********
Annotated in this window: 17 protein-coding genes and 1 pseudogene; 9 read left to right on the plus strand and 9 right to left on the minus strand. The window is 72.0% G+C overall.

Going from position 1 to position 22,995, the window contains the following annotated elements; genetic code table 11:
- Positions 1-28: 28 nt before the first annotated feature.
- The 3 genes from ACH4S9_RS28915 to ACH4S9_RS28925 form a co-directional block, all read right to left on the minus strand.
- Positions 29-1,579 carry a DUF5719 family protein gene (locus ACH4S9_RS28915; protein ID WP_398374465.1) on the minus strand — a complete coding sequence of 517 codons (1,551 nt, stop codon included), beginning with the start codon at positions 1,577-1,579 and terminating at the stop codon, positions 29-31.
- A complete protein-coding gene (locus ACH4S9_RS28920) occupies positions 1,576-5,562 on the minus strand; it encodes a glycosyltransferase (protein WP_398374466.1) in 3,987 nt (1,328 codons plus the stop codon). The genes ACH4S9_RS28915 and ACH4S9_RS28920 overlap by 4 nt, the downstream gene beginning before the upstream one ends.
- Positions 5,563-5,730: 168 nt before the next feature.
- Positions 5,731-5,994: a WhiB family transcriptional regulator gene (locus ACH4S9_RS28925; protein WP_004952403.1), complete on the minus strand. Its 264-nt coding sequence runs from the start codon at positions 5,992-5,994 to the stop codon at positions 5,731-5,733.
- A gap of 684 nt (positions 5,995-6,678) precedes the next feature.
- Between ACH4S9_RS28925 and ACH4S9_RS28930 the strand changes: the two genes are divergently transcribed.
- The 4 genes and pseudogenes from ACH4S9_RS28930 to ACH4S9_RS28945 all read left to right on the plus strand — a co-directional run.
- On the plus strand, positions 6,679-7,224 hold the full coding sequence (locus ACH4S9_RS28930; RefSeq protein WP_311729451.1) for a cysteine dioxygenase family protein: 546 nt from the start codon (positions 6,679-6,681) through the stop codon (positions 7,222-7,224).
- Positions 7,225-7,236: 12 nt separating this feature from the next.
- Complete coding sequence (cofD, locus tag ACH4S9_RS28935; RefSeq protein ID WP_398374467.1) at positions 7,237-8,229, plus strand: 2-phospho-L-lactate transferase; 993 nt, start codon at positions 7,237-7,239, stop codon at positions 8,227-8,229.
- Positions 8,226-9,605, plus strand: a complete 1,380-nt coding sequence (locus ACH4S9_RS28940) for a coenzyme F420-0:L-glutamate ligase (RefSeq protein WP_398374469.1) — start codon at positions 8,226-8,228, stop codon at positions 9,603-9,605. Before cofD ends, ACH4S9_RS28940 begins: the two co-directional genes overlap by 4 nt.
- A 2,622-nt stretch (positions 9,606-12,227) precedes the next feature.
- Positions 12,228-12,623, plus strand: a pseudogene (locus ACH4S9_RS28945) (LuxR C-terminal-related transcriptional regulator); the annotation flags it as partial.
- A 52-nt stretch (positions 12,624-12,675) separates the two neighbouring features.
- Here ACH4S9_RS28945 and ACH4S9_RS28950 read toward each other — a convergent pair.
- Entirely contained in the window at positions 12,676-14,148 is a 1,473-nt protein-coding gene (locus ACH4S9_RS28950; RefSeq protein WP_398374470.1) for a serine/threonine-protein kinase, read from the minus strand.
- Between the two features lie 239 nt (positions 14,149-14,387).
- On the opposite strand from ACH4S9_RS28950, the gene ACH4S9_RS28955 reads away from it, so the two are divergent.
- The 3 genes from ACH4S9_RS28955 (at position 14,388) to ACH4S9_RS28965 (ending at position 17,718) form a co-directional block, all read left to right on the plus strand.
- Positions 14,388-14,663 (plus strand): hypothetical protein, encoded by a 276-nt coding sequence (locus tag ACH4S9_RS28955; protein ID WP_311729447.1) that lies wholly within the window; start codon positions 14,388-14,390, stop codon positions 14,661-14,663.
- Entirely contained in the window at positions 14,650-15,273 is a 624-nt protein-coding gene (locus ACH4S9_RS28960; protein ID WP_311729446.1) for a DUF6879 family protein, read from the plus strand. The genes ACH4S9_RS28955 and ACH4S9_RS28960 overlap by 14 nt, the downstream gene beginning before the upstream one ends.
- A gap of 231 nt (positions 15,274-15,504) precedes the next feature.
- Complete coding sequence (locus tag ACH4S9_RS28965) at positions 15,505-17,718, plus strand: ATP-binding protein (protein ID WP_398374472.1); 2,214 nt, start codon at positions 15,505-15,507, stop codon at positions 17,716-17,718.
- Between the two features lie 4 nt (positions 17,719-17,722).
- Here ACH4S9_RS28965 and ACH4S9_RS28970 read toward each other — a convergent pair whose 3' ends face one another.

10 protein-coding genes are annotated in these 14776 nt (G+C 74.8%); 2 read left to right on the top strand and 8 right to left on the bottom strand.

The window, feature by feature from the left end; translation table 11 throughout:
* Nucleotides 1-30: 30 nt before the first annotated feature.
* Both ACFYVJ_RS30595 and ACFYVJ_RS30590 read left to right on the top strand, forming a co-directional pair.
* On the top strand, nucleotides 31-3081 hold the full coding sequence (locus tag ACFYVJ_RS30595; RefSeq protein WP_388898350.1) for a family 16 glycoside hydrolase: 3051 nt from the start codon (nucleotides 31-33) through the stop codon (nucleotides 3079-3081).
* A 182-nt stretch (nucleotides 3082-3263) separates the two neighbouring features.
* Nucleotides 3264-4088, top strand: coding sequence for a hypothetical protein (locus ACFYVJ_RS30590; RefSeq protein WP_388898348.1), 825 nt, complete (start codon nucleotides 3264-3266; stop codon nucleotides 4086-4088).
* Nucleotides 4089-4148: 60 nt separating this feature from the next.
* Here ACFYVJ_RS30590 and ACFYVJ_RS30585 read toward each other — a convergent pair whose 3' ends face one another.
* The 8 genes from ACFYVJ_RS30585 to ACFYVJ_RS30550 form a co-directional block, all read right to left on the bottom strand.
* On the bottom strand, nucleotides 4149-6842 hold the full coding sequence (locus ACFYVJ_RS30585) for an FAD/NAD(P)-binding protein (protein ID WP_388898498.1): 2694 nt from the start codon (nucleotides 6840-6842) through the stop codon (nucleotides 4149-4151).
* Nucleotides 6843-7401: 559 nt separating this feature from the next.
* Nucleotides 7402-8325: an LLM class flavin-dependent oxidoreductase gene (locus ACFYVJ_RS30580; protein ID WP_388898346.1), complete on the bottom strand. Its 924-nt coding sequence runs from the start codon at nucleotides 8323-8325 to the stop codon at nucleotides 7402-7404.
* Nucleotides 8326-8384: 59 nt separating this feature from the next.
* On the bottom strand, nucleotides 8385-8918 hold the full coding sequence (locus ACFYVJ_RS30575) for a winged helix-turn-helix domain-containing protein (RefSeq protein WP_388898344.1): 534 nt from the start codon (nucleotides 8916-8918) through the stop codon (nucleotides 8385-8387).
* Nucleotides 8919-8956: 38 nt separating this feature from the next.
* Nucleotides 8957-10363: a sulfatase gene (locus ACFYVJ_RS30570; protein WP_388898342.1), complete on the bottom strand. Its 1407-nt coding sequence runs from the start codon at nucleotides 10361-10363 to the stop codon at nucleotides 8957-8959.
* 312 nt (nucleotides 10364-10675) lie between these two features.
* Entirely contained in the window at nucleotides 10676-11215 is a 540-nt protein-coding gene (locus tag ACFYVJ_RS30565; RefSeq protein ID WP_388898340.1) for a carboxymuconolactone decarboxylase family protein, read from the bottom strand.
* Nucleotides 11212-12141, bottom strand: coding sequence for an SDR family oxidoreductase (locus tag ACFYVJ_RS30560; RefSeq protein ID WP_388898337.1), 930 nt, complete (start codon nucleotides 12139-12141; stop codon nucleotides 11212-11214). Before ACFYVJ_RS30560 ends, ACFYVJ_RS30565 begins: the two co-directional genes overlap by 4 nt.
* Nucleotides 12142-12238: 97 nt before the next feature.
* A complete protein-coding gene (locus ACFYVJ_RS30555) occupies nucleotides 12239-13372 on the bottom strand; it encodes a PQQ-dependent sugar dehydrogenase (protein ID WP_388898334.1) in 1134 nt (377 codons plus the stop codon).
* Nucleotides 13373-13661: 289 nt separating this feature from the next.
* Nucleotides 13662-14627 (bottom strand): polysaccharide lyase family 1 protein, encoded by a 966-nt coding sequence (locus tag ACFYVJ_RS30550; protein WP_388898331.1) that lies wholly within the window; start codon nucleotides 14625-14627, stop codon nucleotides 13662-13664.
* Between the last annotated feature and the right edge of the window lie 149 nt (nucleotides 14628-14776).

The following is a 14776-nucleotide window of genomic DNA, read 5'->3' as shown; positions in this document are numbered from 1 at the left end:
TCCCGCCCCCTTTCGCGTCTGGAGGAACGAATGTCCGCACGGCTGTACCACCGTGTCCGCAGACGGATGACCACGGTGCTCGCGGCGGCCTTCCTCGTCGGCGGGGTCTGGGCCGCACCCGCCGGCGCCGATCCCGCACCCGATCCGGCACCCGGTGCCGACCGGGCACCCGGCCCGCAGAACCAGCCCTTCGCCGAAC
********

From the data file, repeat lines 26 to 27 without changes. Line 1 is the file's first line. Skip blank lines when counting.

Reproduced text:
- A gap of 231 nt (positions 15,274-15,504) precedes the next feature.
- Complete coding sequence (locus tag ACH4S9_RS28965) at positions 15,505-17,718, plus strand: ATP-binding protein (protein ID WP_398374472.1); 2,214 nt, start codon at positions 15,505-15,507, stop codon at positions 17,716-17,718.